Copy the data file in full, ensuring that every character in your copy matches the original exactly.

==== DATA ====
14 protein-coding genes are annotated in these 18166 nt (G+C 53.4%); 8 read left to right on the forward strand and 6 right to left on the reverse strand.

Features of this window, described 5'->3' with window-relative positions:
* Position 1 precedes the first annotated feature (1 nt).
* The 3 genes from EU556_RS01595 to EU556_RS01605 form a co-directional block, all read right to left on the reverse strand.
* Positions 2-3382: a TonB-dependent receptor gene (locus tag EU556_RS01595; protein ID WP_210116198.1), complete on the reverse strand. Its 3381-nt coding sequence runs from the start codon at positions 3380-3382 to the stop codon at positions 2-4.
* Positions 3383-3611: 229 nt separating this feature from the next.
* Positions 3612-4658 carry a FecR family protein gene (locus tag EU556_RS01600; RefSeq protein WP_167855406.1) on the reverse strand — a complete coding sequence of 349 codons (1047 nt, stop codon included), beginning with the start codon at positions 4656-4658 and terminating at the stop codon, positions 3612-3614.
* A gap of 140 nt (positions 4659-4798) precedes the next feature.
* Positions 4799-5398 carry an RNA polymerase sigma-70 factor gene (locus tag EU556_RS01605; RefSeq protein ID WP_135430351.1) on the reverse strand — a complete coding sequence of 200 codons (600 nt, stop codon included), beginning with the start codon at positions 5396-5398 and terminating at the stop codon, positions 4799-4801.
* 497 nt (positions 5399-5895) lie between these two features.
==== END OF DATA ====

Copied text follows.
14 protein-coding genes are annotated in these 18166 nt (G+C 53.4%); 8 read left to right on the forward strand and 6 right to left on the reverse strand.

Features of this window, described 5'->3' with window-relative positions:
* Position 1 precedes the first annotated feature (1 nt).
* The 3 genes from EU556_RS01595 to EU556_RS01605 form a co-directional block, all read right to left on the reverse strand.
* Positions 2-3382: a TonB-dependent receptor gene (locus tag EU556_RS01595; protein ID WP_210116198.1), complete on the reverse strand. Its 3381-nt coding sequence runs from the start codon at positions 3380-3382 to the stop codon at positions 2-4.
* Positions 3383-3611: 229 nt separating this feature from the next.
* Positions 3612-4658 carry a FecR family protein gene (locus tag EU556_RS01600; RefSeq protein WP_167855406.1) on the reverse strand — a complete coding sequence of 349 codons (1047 nt, stop codon included), beginning with the start codon at positions 4656-4658 and terminating at the stop codon, positions 3612-3614.
* A gap of 140 nt (positions 4659-4798) precedes the next feature.
* Positions 4799-5398 carry an RNA polymerase sigma-70 factor gene (locus tag EU556_RS01605; RefSeq protein ID WP_135430351.1) on the reverse strand — a complete coding sequence of 200 codons (600 nt, stop codon included), beginning with the start codon at positions 5396-5398 and terminating at the stop codon, positions 4799-4801.
* 497 nt (positions 5399-5895) lie between these two features.